Shotgun Willie (1973), Nelson’s first album for Atlantic, was evidence of the shift of his musical style, and although it initially didn’t sell well, it earned good reviews and cultivated a dedicated cult following. By the fall of 1973, his version of Bob Wills’ “Stay All Night (Stay a Little Longer)” had cracked the country Top 40. The following year, he delivered the concept album Phases and Stages, which increased his following even more with the hit singles “Bloody Mary Morning” and “After the Fire Is Gone.” But the real commercial breakthrough didn’t arrive until 1975, when he severed ties with Atlantic and signed to Columbia Records, who gave him complete creative control of his records. Willie’s first album for Columbia, The Red Headed Stranger, was a spare concept album about a preacher, featuring only his guitar and his sister’s piano. The label was reluctant to release with such stark arrangements, but they relented and it became a huge hit, thanks to Nelson’s understated cover of Roy Acuff’s “Blue Eyes Crying in the Rain.”
Following the breakthrough success of The Red Headed Stranger as well as Waylon Jennings’ simultaneous success, outlaw country — so named because it worked outside of the confines of the Nashville industry — became a sensation, and RCA compiled the various-artists album Wanted: The Outlaws!, using material Nelson, Jennings, Tompall Glaser, and Jessi Colter had previously recorded for the label. The compilation boasted a number one single in the form of the newly recorded Jennings and Nelson duet “Good Hearted Woman,” which was also named the Country Music Association’s single of the year. For the next five years, Nelson consistently charted on both the country and pop charts, with “Remember Me,” “If You’ve Got the Money I’ve Got the Time,” and “Uncloudy Day” becoming Top Ten country singles in 1976; “I Love You a Thousand Ways” and the Mary Kay Place duet “Something to Brag About” were Top Ten country singles the following year.
Nelson enjoyed his most successful year to date in 1978, as he charted with two very dissimilar albums. Waylon and Willie, his first duet album with Jennings, was a major success early in the year, spawning the signature song “Mammas Don’t Let Your Babies Grow Up to Be Cowboys.” Later in the year, he released Stardust, a string-augmented collection of pop standards produced by Booker T. Jones. Most observers believed that the unconventional album would derail Nelson’s career, but it unexpectedly became one of the most successful records in his catalog, spending almost ten years in the country charts and eventually selling over four million copies. After the success of Stardust, Willie branched out into film, appearing in the Robert Redford movie The Electric Horseman in 1979 and starring in Honeysuckle Rose the following year. The latter spawned the hit “On the Road Again,” which became another one of Nelson’s signature songs.
Willie continued to have hits throughout the early ’80s, when he had a major crossover success in 1982 with a cover of Elvis Presley’s hit “Always on My Mind.” The single spent two weeks at number one and crossed over to number five on the pop charts, sending the album of the same name to number two on the pop charts as well as quadruple-platinum status. Over the next two years, he had hit duet albums with Merle Haggard (1983’s Poncho & Lefty) and Jennings (1982’s WWII and 1983’s Take It to the Limit), while “To All the Girls I’ve Loved Before,” a duet with Latin pop star Julio Iglesias, became another major crossover success in 1984, peaking at number five on the pop charts and number one on the singles chart.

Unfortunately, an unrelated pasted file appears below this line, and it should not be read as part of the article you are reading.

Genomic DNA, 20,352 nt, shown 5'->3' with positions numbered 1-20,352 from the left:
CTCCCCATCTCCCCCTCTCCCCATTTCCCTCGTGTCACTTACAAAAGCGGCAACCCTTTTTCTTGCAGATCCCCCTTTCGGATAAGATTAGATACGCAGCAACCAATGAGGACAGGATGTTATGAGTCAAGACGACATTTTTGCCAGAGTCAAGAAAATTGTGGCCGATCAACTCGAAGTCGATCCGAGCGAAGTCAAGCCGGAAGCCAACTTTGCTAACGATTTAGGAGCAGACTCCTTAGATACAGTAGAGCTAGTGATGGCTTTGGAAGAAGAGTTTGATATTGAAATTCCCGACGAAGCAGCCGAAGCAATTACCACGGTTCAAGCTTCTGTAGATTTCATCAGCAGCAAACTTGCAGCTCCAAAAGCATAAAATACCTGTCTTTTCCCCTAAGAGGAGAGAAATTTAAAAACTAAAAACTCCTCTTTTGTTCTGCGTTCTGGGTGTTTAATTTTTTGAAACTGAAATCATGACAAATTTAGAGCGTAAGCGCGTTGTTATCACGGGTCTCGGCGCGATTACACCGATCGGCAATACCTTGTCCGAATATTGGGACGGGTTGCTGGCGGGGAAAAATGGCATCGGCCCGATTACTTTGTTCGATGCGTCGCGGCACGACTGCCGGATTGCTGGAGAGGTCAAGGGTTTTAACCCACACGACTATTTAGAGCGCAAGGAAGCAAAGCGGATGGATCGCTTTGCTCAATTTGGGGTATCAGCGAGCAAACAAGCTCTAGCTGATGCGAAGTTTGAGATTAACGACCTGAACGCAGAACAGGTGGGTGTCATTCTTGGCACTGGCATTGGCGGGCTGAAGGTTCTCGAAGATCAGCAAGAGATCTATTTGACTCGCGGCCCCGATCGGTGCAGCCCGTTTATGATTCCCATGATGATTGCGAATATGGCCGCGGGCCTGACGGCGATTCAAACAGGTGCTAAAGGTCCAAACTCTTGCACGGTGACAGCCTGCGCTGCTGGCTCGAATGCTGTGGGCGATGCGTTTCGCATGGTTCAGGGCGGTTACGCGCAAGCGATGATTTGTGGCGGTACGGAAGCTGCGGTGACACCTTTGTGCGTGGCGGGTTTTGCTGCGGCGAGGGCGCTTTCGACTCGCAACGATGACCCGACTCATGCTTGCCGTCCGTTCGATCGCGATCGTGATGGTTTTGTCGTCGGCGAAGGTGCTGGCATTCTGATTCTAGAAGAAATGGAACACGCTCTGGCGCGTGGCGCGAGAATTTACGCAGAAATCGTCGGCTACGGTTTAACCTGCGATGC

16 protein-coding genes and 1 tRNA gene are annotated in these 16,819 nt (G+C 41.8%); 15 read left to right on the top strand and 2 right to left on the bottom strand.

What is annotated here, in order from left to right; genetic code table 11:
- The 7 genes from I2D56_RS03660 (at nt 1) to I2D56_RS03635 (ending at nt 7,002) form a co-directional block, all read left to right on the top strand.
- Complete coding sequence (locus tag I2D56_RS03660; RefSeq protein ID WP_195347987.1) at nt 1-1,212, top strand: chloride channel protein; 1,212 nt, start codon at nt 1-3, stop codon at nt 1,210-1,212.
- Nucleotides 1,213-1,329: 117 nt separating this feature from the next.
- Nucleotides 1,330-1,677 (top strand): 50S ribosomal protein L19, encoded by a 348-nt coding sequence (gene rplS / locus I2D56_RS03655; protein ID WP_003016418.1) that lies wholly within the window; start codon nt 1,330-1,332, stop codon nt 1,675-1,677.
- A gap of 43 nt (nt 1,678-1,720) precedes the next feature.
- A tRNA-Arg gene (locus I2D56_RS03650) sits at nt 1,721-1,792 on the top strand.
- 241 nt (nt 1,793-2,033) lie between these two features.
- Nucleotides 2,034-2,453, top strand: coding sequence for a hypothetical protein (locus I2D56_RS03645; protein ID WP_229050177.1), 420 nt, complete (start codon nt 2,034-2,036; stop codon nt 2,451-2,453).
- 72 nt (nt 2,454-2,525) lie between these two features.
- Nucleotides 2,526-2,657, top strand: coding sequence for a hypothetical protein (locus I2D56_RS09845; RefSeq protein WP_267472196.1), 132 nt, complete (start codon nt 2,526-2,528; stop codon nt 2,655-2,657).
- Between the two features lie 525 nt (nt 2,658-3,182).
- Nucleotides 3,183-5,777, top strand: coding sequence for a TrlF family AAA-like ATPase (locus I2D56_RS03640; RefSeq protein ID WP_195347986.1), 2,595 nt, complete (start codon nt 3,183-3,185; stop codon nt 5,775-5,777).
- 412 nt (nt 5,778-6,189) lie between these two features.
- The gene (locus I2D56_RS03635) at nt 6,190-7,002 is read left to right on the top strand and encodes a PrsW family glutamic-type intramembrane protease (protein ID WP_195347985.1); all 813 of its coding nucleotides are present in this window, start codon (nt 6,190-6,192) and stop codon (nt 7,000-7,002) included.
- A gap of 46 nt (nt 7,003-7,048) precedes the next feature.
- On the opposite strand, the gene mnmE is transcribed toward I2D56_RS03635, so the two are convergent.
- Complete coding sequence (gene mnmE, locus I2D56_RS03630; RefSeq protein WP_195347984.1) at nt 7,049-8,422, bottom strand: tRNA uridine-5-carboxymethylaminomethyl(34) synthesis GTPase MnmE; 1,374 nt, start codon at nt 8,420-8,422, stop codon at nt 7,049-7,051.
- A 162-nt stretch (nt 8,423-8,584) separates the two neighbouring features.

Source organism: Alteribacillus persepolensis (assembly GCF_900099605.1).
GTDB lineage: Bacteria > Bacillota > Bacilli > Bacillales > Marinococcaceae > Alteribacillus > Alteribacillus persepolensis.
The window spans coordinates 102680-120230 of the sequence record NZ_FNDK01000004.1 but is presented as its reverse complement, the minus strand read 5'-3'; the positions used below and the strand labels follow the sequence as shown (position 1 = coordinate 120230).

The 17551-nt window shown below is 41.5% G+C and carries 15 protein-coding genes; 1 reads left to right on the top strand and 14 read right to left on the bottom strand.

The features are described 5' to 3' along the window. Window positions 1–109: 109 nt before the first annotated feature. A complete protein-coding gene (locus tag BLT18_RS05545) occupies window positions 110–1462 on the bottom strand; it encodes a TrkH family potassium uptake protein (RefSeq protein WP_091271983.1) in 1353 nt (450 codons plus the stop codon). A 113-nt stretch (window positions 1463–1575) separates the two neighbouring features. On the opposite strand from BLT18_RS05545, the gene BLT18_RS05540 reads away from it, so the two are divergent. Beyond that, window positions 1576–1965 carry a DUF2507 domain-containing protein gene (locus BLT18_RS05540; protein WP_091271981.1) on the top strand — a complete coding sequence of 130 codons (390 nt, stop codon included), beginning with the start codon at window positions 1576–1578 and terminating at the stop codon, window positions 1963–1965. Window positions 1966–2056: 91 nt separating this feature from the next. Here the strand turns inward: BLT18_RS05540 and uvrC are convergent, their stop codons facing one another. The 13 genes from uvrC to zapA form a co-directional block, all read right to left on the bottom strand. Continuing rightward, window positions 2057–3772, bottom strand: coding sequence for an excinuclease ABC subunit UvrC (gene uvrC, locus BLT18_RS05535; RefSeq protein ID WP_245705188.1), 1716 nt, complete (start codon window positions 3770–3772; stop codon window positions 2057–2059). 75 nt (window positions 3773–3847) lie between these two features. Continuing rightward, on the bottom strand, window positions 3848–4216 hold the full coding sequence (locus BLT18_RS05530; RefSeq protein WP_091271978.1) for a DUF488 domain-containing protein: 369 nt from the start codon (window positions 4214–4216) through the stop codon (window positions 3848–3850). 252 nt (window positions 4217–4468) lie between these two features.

Following a string of number one singles in early 1985, including “Highwayman,” the first single from the Highwaymen, a supergroup he formed with Jennings, Johnny Cash, and Kris Kristofferson, Nelson’s popularity gradually began to erode. A new generation of artists had captured the attention of the country audience, which began to drastically cut into his own audience. For the remainder of the decade, he recorded less frequently and remained on the road; he also continued to do charity work, most notably Farm Aid, an annual concert that he founded in 1985 designed to provide aid to ailing farmers. While he career was declining, an old demon began to creep up on Willie — the IRS.
In November of 1990, he was given a bill for 16.7 million dollars in back taxes. During the following year, almost all of his assets — including several houses, studios, farms, and various properties — were taken away, and to help pay his bill, he released the double-album The IRS Tapes: Who’ll Buy My Memories?. Originally released as two separate albums, the records were marketed through television commercials, and all the profits were directed to the IRS. By 1993 — the year he turned 60 — his debts had been paid off, and he relaunched his recording career with Across the Borderline, an ambitious album produced by Don Was and featuring cameos by Bob Dylan, Bonnie Raitt, Paul Simon, Sinead O’Connor, David Crosby, and Kris Kristofferson. The record received strong reviews and became his first solo album to appear in the pop charts since 1985.
After the release of Across the Borderline, Nelson continued to work steadily, releasing at least one album a year and touring constantly. In 1993, he was inducted into the Country Music Hall of Fame, but by that time, he had already become a living legend for all country music fans across the world. Signing to Island for 1996’s Spirit, he resurfaced two years later with the critically acclaimed Teatro, produced by Daniel Lanois. Nelson followed up that success with the instrumental-oriented Night and Day a year later; Me and the Drummer and Milk Cow Blues followed in 2000. The Rainbow Connection, which featured an eclectic selection of old-time country favorites, appeared in spring 2001.
Written Stephen Thomas Erlewine, All Music Guide
Wikipedia, this is a file from the Wikimedia Commons. Willie Nelson getting ready to perform. Farm Aid 2009. Photo by Larry Philpot, www.soundstagephotography.com